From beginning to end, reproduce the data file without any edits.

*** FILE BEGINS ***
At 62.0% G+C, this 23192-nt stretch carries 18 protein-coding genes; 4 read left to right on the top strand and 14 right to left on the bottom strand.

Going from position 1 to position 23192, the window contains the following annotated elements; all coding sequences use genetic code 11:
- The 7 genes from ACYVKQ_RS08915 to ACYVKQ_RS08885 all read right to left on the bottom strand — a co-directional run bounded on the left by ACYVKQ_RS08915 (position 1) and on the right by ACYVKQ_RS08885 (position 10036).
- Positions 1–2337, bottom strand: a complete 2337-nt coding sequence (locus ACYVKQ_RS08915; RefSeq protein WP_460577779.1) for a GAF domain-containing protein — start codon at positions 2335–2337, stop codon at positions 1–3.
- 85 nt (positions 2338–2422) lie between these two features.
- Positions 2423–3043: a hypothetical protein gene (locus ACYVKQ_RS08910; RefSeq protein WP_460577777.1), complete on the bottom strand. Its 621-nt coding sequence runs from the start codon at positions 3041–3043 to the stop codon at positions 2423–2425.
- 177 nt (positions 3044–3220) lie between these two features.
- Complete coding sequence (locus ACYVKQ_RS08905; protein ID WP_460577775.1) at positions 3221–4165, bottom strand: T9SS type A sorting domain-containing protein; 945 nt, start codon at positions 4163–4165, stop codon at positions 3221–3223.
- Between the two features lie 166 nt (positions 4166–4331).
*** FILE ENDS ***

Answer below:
At 62.0% G+C, this 23192-nt stretch carries 18 protein-coding genes; 4 read left to right on the top strand and 14 right to left on the bottom strand.

Going from position 1 to position 23192, the window contains the following annotated elements; all coding sequences use genetic code 11:
- The 7 genes from ACYVKQ_RS08915 to ACYVKQ_RS08885 all read right to left on the bottom strand — a co-directional run bounded on the left by ACYVKQ_RS08915 (position 1) and on the right by ACYVKQ_RS08885 (position 10036).
- Positions 1–2337, bottom strand: a complete 2337-nt coding sequence (locus ACYVKQ_RS08915; RefSeq protein WP_460577779.1) for a GAF domain-containing protein — start codon at positions 2335–2337, stop codon at positions 1–3.
- 85 nt (positions 2338–2422) lie between these two features.
- Positions 2423–3043: a hypothetical protein gene (locus ACYVKQ_RS08910; RefSeq protein WP_460577777.1), complete on the bottom strand. Its 621-nt coding sequence runs from the start codon at positions 3041–3043 to the stop codon at positions 2423–2425.
- 177 nt (positions 3044–3220) lie between these two features.
- Complete coding sequence (locus ACYVKQ_RS08905; protein ID WP_460577775.1) at positions 3221–4165, bottom strand: T9SS type A sorting domain-containing protein; 945 nt, start codon at positions 4163–4165, stop codon at positions 3221–3223.
- Between the two features lie 166 nt (positions 4166–4331).